Ready to hear some good news?


Talking in cafeI’d like to share with you the second-closest time I almost got beat up.

I was a college student walking through the main campus building when a student across the way shouts at me with an angry voice: “Hey You!” I point to myself with a puzzled look. “Yeah, you! Come over here!” I make my way and calmly ask “What’s the matter?” He says, “I’m really angry!” Awkward pause. The conversation seems to have stopped. So I ask, “Why are you angry?” “I was just about to buy lunch, and they were all out of chicken fingers!” Another awkward pause. I wonder, is there a camera team somewhere? Am I suppose to console this guy? I say “I’m sorry to hear that.” “Yeah! So am I! In fact, I just want to beat something up right now!” Another very awkward pause.

I was about to step back slowly. But thankfully he turned the other way and stormed off. I got to live another day.

We hear bad news all the time. Sometimes it’s racial tensions, sometimes it’s shootings, sometimes it’s the stock market, and sometimes it’s chicken fingers. This is why I have put to memory Psalm 112:7 which says “They will have no fear of bad news; their hearts are steadfast, trusting in the LORD.” Among all the chaos we see out there, God’s promises still stand. And the greatest promise we have is found in the Good News of Jesus Christ, which is more powerful than any bad news you could ever hear.

Many of you understand the importance of sharing this good news. God calls us to it. Our world needs it. We were bought with a price. We are given the tools. We don’t have much time. People are dying… But if you are like me, we become experts at finding excuses. Most of our excuses are rooted in fear or apathy. But one of them I actually find to be rather legitimate: “I don’t know how.”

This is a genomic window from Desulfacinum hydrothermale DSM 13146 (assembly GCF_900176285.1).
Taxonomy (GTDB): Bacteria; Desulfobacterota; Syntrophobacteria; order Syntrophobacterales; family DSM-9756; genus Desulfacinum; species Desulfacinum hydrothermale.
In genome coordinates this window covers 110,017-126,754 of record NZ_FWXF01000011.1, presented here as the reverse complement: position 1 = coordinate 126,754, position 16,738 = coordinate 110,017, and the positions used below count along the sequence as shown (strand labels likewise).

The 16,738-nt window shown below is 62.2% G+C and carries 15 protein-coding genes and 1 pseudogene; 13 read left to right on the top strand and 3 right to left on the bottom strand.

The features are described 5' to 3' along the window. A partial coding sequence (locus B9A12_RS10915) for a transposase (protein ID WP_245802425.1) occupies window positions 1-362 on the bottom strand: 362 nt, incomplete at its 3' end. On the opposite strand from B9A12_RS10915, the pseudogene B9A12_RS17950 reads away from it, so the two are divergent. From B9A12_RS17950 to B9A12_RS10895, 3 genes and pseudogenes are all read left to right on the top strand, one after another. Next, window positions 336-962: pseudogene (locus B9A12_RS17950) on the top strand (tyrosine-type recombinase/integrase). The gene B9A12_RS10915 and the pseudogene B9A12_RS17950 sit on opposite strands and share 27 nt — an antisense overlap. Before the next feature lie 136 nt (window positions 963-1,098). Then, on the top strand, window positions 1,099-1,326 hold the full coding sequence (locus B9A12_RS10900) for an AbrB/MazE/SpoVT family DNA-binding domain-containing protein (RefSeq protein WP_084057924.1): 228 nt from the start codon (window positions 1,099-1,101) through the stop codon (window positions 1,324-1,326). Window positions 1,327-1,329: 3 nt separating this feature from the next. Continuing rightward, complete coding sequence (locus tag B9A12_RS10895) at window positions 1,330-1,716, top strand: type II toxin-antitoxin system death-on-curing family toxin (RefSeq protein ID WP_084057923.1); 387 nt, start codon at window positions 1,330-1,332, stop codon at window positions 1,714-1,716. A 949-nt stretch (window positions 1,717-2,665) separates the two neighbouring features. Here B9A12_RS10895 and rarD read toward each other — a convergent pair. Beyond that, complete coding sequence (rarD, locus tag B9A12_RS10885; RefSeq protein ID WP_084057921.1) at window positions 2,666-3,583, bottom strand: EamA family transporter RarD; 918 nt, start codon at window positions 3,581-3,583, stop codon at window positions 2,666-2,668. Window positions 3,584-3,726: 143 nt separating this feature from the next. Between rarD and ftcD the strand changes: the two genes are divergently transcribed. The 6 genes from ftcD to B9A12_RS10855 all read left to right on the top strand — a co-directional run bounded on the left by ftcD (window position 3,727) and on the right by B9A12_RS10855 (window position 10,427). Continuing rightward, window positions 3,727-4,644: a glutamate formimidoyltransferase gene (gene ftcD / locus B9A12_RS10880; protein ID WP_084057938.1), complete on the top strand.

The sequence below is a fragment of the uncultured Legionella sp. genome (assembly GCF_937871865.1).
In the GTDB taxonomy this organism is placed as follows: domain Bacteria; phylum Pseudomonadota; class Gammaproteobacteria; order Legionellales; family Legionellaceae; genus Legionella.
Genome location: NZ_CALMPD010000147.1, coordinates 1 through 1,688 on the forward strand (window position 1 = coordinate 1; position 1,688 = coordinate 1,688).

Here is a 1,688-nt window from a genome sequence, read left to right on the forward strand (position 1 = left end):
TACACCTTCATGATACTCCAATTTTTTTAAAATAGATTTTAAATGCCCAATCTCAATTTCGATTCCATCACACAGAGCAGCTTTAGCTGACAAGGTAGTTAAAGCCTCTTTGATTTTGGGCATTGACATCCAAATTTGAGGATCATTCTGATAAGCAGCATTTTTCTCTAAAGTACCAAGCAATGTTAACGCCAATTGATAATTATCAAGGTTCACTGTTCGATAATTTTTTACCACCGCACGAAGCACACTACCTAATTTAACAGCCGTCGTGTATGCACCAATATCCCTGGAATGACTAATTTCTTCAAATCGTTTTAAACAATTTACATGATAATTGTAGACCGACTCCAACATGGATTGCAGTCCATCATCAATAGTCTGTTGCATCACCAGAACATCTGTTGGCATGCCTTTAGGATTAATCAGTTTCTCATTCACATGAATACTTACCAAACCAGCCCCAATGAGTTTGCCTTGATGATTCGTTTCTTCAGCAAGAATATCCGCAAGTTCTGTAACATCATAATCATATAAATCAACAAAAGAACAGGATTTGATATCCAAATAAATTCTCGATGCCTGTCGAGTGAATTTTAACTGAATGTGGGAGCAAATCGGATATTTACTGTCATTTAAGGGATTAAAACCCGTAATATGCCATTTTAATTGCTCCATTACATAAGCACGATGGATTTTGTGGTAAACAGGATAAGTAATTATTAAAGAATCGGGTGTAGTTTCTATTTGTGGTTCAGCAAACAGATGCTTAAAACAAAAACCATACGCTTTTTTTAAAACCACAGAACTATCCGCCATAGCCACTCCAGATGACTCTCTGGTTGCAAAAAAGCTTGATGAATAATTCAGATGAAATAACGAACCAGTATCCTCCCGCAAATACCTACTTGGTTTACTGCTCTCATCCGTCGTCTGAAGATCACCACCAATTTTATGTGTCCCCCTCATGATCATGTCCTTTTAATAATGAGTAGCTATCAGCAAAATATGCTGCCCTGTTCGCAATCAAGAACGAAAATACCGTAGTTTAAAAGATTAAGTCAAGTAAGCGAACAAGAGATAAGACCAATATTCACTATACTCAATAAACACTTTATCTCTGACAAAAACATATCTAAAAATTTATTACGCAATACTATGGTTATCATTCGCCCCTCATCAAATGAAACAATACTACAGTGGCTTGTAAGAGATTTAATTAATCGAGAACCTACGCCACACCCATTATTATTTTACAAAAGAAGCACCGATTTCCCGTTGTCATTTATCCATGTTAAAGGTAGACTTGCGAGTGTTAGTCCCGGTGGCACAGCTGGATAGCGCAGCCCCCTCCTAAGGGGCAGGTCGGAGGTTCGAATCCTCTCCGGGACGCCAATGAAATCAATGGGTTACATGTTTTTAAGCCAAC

Well then, you’ve come to the right blog! I wish we spent more of our resources actually training people. How do we begin the conversation? How do we present the gospel clearly? How do we deal with fear? I don’t have the space to answer everything, but I want to offer a few creative ideas that take different amounts of boldness that you can use to get the conversation going.

  • Sometimes I tip my waiter or waitress before they begin waiting on me. After the meal, I hand-write a message to that person on the back of my receipt: “Hi! This evening I gave you a tip before my meal. In doing so, you were able to serve me without the pressure to perform, and you did a great job! I did this to help illustrate the good news of Jesus Christ, who freely gave His life for your sake. It goes without saying, then, that you are worth a lot more than $5 to God!! Blessings, -Matthew.”
  • When I was a college student I always kept a meal plan because I found the cafeteria to be a great place for conversation. I would share a meal with a classmate I didn’t know very well and ask about his/her personal life, like family and pets back at home. Then I would ask about activities they did. Then I would ask if they went to church together. (The question of church is an easy and non-invasive approach to a spiritual conversation.) In America, church is just a cultural thing, but it paves the way for the more important questions: Do you still go to church? Why or why not? What did your church teach about Jesus? God? Sin? Salvation? Would you like to see my church? …This doesn’t have to be a cafeteria either. It can work is almost any “mingling” situation.